Most space suits operate at pressures below normal atmospheric pressure (14.7 lb/in2, or 1 atm); the space shuttle cabin also operates at normal atmospheric pressure. The space suit used by shuttle astronauts operates at 4.3 lb/in2, or 0.29 atm. Therefore, the cabin pressure of either the shuttle itself or an airlock must be reduced before an astronaut gets suited up for a spacewalk. A spacewalking astronaut runs the risk of getting the bends because of the changes in pressure between the space suit and the shuttle cabin.

Oxygen
Space suits cannot use normal air — 78 percent nitrogen, 21 percent oxygen and 1 percent other gases — because the low pressure would cause dangerously low oxygen concentrations in the lungs and blood, much like climbing Mt. Everest does. So, most space suits provide a pure oxygen atmosphere for breathing. Space suits get the oxygen either from a spacecraft via an umbilical cord or from a backpack life support system that the astronaut wears.

Both the shuttle and the International Space Station have normal air mixtures that mimic our atmosphere. Therefore, to go into a pure oxygen space suit, a spacewalking astronaut must «pre-breathe» pure oxygen for some period of time before suiting up. This pre-breathing of pure oxygen eliminates the nitrogen from the astronaut’s blood and tissues, thereby minimizing the risk of the bends.

Carbon Dioxide
The astronaut breathes out carbon dioxide. In the confined space of the suit, carbon dioxide concentrations would build up to deadly levels. Therefore, excess carbon dioxide must be removed from the space suit’s atmosphere. Space suits use lithium hydroxide canisters to remove carbon dioxide. These canisters are located either in the space suit’s life support backpack or in the spacecraft, in which case they are accessed through an umbilical cord.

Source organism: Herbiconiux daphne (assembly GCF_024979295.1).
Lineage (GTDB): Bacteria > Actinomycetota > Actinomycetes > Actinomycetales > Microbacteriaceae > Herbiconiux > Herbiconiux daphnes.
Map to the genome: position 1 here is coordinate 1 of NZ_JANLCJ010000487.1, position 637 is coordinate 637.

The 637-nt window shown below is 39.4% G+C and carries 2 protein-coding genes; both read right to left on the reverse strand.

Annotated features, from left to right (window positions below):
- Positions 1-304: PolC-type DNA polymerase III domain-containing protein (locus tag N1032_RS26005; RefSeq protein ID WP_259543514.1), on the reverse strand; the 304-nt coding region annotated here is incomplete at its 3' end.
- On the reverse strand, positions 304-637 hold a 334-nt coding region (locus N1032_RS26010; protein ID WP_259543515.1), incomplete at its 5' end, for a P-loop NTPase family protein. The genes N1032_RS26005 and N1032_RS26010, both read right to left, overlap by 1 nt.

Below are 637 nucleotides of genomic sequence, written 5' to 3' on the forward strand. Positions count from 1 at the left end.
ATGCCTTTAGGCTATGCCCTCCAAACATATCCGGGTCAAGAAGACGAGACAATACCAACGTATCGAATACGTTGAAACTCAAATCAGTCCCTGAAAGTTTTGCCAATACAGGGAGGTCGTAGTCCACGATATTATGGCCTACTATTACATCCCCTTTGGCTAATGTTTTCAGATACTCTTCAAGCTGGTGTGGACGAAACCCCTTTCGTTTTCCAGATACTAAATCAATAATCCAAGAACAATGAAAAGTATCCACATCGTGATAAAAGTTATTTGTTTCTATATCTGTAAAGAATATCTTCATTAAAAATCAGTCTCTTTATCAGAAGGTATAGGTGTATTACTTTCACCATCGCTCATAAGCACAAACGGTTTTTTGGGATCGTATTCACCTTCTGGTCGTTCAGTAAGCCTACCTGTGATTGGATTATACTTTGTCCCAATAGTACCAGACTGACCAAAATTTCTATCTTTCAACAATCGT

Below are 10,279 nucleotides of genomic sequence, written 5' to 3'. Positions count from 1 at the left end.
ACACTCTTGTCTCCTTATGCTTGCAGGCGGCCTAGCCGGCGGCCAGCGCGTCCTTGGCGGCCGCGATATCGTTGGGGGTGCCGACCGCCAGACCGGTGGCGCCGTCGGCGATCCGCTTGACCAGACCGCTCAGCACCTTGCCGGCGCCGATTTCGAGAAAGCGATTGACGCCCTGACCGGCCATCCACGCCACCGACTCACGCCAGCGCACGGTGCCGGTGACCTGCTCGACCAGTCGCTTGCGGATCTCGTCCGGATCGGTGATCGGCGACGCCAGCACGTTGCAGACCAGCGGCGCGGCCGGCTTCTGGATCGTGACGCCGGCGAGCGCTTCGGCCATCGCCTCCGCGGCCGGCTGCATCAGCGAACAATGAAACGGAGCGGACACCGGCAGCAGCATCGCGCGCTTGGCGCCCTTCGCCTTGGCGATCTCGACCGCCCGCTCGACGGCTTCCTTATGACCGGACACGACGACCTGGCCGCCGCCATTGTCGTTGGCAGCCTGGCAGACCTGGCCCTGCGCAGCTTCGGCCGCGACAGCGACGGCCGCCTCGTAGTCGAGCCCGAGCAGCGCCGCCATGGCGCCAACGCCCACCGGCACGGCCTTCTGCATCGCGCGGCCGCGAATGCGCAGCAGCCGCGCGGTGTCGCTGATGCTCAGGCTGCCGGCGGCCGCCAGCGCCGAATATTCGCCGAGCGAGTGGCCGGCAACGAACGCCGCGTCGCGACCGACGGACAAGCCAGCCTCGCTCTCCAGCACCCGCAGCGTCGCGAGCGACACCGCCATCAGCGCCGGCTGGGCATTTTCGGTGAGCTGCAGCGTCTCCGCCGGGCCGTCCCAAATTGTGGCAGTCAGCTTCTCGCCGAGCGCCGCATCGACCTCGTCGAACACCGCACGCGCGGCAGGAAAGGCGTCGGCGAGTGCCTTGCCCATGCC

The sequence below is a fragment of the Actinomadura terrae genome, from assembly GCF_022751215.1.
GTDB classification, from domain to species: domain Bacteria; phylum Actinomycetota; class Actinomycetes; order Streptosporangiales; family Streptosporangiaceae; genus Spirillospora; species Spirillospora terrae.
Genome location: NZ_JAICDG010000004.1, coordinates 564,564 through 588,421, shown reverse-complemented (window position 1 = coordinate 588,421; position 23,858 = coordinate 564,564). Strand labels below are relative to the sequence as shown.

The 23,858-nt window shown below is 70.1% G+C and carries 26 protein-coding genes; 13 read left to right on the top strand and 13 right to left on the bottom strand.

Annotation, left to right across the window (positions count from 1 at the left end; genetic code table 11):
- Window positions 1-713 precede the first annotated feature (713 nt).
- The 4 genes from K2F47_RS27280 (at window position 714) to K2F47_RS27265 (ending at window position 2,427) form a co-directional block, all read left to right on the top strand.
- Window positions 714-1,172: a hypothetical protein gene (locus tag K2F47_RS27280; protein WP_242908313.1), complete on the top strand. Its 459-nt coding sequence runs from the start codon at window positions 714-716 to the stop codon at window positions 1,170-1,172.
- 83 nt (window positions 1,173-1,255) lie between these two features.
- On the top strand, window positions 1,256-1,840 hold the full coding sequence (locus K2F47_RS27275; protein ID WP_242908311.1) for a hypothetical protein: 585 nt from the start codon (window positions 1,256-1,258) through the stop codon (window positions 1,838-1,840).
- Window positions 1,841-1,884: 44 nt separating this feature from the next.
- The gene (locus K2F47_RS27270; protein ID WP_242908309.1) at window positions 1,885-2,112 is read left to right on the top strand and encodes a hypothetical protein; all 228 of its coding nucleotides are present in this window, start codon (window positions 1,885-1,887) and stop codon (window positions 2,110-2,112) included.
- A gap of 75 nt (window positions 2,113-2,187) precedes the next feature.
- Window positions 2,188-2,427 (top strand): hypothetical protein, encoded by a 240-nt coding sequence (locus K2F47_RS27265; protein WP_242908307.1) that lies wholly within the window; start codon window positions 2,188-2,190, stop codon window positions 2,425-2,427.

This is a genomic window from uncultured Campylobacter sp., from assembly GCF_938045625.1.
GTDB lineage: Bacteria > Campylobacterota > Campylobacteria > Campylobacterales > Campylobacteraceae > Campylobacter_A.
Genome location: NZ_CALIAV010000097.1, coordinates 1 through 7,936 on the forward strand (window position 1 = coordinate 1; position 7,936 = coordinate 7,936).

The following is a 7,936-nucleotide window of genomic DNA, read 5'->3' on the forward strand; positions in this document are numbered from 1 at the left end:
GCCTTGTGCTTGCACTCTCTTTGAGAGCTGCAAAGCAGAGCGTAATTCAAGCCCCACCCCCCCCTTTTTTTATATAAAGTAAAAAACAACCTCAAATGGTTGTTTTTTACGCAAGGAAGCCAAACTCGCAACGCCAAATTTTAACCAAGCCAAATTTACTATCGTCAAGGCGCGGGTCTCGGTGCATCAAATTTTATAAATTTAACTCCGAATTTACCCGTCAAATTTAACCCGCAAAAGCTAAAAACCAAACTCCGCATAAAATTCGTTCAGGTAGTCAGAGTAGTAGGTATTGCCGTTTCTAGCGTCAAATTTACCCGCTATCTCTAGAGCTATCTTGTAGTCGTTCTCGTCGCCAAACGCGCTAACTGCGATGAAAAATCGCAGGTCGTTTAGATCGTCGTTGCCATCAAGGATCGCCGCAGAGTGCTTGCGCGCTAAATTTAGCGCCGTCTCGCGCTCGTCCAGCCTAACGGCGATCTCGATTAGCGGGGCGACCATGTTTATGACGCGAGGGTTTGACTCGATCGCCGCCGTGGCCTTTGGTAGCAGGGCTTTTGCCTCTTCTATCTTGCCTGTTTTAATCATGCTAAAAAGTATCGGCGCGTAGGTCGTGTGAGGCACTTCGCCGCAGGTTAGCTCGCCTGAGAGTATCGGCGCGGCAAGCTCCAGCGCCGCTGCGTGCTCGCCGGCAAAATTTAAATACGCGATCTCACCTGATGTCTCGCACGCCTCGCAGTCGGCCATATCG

Temperature
To cope with the extremes of temperature, most space suits are heavily insulated with layers of fabric (Neoprene, Gore-Tex, Dacron) and covered with reflective outer layers (Mylar or white fabric) to reflect sunlight. The astronaut produces heat from his/her body, especially when doing strenuous activities. If this heat is not removed, the sweat produced by the astronaut will fog up the helmet and cause the astronaut to become severely dehydrated; astronaut Eugene Cernan lost several pounds during his spacewalk on Gemini 9. To remove this excess heat, space suits have used either fans/heat exchangers to blow cool air, as in the Mercury and Gemini programs, or water-cooled garments, which have been used from the Apollo program to the present.

Micrometeroids
To protect the astronauts from collisions with micrometeroids, space suits have multiple layers of durable fabrics such as Dacron or Kevlar. These layers also prevent the suit from tearing on exposed surfaces of the spacecraft or a planet or moon.